Going a bit stir crazy in self-isolation? Looking for some fun activities to burn through the hours? How about trying your hand at some of these, especially if they are out of your comfort zone. If you normally photograph landscapes or people, these might just be the fun diversion you are looking for, and there is no need to leave the house.
I wrote an article last Christmas on adding some cheer to your images with bokeh, but it doesn’t have to be Christmas to have a little fun with some bokeh. Grab some Christmas lights or that brass wire with tiny LEDs glued on (everyone seems to have that these days) and really have some fun.
This is loads of fun and there are different variations to try. Grab a teacup and saucer, and mix some cornflour into some milk (to thicken it up a bit). Fill the teacup to the top, then drop ice cubes into the cup and capture the action with your camera.
You will want a fairly fast shutter speed at least 1/1250s or slightly faster, so using a speed light to help capture the shots is advantageous. You could also use colored water in a tall glass, or using an eyedropper or syringe drop liquid into a bowl of color water.
Alternatively, if you have an old fish tank, you can place it on black matting (rubber if available, but not shiny) and fill it with water, drop random vegetables, old tech, soft drink cans, toys…whatever you can find and catch the action. Be warned that this can be VERY messy, but it’s loads of fun.
Still life lifestyle shoot
Still life isn’t for everybody, but how about more of a lifestyle editorial style shoot? Take a look in your bathroom or laundry. Does it belong in Home Beautiful or Renovator’s Delight magazines?
Perhaps neither, but look at things a little differently. Stage a shoot in there. Have you done some home renovations? Why not set up an editorial style shoot and cover that — make it a fun post for social media and show off your handiwork?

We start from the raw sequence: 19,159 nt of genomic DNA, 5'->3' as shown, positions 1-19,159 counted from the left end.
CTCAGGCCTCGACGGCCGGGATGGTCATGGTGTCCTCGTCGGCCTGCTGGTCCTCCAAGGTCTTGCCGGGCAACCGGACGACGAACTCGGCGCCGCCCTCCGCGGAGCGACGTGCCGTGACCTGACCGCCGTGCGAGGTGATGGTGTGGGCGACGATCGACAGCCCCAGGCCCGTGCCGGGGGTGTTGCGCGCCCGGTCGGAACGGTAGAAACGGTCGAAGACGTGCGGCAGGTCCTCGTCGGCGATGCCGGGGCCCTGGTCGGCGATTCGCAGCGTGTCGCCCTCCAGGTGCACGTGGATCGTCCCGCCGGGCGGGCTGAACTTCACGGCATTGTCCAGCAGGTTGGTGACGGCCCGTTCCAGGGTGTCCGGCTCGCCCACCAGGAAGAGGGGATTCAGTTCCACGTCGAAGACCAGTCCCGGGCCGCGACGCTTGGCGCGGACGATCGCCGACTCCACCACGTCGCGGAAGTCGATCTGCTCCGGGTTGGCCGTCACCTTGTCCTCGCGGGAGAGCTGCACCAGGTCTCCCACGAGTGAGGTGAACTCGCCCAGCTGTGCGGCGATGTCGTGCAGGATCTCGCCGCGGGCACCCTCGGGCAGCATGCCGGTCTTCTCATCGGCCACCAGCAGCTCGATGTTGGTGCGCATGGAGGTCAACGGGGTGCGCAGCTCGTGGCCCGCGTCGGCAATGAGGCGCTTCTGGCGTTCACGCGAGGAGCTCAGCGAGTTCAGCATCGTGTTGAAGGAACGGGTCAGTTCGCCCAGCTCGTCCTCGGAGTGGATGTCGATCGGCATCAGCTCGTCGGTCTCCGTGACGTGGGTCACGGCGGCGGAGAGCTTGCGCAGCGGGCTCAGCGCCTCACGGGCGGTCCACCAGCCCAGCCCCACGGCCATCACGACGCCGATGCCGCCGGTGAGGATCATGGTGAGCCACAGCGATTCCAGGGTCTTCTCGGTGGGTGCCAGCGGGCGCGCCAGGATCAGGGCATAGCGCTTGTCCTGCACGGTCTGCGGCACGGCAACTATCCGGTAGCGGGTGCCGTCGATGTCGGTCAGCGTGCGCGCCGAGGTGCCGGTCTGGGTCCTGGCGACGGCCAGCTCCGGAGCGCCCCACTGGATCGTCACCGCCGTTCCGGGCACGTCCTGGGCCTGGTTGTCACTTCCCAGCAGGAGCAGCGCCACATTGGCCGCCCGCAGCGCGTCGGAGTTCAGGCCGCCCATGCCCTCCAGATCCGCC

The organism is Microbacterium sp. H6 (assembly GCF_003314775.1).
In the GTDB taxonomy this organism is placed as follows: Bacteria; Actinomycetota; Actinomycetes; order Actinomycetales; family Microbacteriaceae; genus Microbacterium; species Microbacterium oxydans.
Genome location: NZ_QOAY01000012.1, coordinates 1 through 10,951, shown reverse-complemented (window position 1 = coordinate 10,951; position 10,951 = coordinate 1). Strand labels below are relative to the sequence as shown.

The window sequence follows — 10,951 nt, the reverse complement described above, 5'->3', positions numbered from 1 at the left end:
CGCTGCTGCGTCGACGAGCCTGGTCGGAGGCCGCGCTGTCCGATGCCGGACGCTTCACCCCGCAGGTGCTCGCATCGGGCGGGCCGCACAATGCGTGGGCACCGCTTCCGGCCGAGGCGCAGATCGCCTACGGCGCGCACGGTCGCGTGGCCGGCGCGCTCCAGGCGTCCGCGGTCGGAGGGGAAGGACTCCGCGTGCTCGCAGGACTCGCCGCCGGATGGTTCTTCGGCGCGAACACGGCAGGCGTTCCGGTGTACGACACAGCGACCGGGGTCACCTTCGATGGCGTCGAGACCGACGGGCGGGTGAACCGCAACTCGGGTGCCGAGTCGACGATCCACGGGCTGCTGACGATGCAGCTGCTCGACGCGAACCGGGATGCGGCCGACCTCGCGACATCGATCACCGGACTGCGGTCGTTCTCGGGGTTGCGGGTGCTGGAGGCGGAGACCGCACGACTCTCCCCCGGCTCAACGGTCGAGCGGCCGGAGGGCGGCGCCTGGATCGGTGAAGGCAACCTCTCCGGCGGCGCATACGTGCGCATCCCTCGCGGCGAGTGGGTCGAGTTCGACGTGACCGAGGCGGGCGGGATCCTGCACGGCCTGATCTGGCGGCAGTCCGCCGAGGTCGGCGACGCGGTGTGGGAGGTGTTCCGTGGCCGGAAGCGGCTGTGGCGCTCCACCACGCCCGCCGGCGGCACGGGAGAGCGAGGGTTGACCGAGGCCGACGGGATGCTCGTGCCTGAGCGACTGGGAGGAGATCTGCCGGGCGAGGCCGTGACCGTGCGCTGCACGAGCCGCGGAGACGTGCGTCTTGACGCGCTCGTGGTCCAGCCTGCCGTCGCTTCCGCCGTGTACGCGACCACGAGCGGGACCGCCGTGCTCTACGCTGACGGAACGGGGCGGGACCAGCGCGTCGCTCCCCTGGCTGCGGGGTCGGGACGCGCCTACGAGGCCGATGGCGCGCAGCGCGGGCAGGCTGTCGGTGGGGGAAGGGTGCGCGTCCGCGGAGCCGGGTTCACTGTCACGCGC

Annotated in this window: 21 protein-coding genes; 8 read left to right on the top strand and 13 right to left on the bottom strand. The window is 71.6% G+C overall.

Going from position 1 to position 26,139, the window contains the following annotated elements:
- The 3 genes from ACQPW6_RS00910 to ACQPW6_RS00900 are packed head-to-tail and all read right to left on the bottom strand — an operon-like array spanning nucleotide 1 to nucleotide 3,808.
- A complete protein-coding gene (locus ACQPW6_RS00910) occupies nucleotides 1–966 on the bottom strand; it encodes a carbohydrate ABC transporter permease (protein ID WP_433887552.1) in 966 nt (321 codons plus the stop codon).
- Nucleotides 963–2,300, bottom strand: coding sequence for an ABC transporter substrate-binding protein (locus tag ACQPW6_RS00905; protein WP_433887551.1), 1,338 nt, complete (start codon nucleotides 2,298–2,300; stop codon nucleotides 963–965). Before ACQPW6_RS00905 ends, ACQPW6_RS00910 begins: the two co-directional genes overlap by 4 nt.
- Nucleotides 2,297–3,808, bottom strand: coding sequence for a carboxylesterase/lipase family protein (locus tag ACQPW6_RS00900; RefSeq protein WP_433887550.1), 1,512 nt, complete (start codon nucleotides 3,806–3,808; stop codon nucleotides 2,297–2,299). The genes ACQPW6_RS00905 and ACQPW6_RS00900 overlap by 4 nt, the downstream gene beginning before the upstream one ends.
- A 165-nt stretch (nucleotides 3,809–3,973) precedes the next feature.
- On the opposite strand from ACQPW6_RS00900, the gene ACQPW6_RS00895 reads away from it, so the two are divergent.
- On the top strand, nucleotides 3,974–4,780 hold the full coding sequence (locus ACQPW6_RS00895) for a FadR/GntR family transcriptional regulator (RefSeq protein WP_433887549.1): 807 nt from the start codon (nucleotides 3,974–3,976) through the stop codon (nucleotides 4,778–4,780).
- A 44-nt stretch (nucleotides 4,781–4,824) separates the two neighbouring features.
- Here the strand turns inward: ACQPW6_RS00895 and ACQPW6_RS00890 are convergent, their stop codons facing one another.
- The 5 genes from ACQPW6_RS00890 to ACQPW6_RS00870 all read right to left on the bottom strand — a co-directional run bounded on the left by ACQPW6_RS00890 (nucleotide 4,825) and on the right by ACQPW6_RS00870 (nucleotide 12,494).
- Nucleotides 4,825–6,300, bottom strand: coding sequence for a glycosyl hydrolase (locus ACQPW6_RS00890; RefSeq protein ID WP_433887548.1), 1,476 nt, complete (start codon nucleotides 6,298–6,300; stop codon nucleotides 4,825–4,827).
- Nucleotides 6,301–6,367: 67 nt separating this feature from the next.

If you’re anything like me, food seems to be something we are all going. So instead of eating it, try shooting it.
Make some cookies or your favorite dish and instead of eating it, grab your camera. Clear some space on the kitchen bench and use natural light if available and work on your food photography skills. Not sure about staging, light, etc. I wrote a post here to get you started and here to give you some great food prop ideas.
Flowers in ice
This is great fun but needs some prep and some patience. Get some flowers from the garden and place in a takeaway food container (or similar) and fill with water, then place in the freezer for at least 24 hours.
Roses are great but experiment with a few different types — some flowers handling freezing better than others. Place on a white or light colored plate (something flat is good) and capture the results as the ice block melts and the flower emerges. If you get really impatient you can place under warm lights or use a hairdryer to speed up the process a bit.
Grab your macro lens and head out into the garden, set yourself a theme and capture some macro magic! What about “new life” to celebrate spring? Or autumn colors, leaves or flowers … whatever takes your fancy.
Don’t have a garden? How about kitchen items? Utensils and such. I wrote a post about that recently, too.
Don’t tackle these all at once. Set aside a project a day and really get involved in the setup, the shoot, the cleanup and the edit. Maybe even involve the kids if they are going stir crazy too. Mind you if you have kids there is a whole other set of options with models, perhaps only too happy to dress up and play along as well.